What Is a Military Status Verification For?

As the name suggests, a military status verification serves the purpose of providing verifiable proof of active military duty. This form of verification is needed as per the regulations of the Servicemembers Civil Relief Act, also known as the SCRA. The federal act protects service members who are on active duty, have been called for duty, or have just retired from service.

The provisions of the SCRA are to allow for servicemen and women to serve without the worry of evictions, foreclosure, and default judgment among others. According to the SCRA, creditors and other parties must perform verification of military status.

The military status verification serves as proof before the court that the creditor has been thorough in their due diligence to protect the rights of the debtor.

What is a military status verification for?

There may be several individuals who may want a judgment against an individual. This may be a landlord, a lender, or a corporation. The court will require the plaintiff to submit a military affidavit. This is also known as a non-military affidavit. It is one of the provisions required by the Servicemembers Civil Relief Act.

The plaintiffs will swear in the affidavit that they have applied their due diligence in terms of a military status verification. The affidavit will claim that the individual in question does not have ties to the military. If the individual is on active military duty or has been called up to duty, then the matter should not even be in court.

In the case whereby the plaintiff purports to have been thorough on the military affidavit while this is not the case, he or she is at risk of paying severe penalties or possibly losing their license. The court requires that there be no assumptions with regard to the affidavit. A plaintiff cannot make use of disclaimers.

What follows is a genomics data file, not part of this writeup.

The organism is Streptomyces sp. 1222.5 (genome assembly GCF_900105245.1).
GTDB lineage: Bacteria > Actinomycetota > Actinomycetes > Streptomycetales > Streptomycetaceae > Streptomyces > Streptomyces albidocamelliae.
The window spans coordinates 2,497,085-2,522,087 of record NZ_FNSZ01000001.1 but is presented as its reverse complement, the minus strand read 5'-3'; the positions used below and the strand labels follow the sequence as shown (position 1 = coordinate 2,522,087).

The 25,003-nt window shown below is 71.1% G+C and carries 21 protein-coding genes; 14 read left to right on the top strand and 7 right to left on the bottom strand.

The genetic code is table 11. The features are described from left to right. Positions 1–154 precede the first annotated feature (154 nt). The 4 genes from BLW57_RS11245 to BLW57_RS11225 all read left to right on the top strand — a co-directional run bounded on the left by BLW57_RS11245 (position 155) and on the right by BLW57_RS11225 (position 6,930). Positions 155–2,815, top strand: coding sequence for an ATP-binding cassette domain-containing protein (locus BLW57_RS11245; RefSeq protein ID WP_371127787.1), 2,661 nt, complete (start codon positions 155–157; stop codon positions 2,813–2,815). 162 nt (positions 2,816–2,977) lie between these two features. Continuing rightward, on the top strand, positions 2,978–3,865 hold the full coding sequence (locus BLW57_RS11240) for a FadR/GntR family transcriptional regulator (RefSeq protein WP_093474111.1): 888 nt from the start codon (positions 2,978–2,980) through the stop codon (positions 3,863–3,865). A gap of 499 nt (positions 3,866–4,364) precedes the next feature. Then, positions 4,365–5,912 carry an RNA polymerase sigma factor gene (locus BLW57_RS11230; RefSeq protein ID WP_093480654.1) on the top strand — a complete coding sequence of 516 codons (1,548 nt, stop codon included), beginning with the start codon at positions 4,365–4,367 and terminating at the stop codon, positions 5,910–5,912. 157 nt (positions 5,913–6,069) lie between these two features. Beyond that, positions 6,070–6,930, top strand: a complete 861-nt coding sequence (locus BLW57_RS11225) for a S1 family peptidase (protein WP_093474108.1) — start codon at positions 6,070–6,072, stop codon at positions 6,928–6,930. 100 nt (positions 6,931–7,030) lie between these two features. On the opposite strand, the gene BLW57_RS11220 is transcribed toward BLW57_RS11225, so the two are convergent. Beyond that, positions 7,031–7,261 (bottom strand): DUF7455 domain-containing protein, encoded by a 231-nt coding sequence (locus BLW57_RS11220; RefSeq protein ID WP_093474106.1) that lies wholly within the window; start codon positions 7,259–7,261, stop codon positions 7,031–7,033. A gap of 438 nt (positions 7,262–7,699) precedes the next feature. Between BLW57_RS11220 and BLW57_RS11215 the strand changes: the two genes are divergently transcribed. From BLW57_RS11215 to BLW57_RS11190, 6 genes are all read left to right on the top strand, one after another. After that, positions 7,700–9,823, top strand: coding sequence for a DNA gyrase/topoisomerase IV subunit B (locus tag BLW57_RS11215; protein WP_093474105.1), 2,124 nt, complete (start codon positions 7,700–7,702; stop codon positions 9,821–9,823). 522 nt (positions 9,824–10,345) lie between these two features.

Who is covered under the Act?

As it is a federal law, it is important to take note of who is covered under the SCRA. The Act defines that its provisions and regulations are applicable to members of the Navy, Army, Air Force, Coast Guard, and Marine Corps who are on active duty. It may also apply to members of the National Guard, the National Oceanographic and Atmospheric Administration, and the members of the Public Health Service.

In the case whereby the defendant is in service

What happens in such a case? The court must provide counsel to represent the service member in question. Counsel will get in touch with the service member. The appointed counsel will be in charge of determining whether the service member has a defense against the action by the plaintiff. In a typical fashion and as provided by the SCRA, proceedings will continue after 90 days.


Do you need to check military status of a particular individual? You are going to need a reputable tool that can provide verifiable information.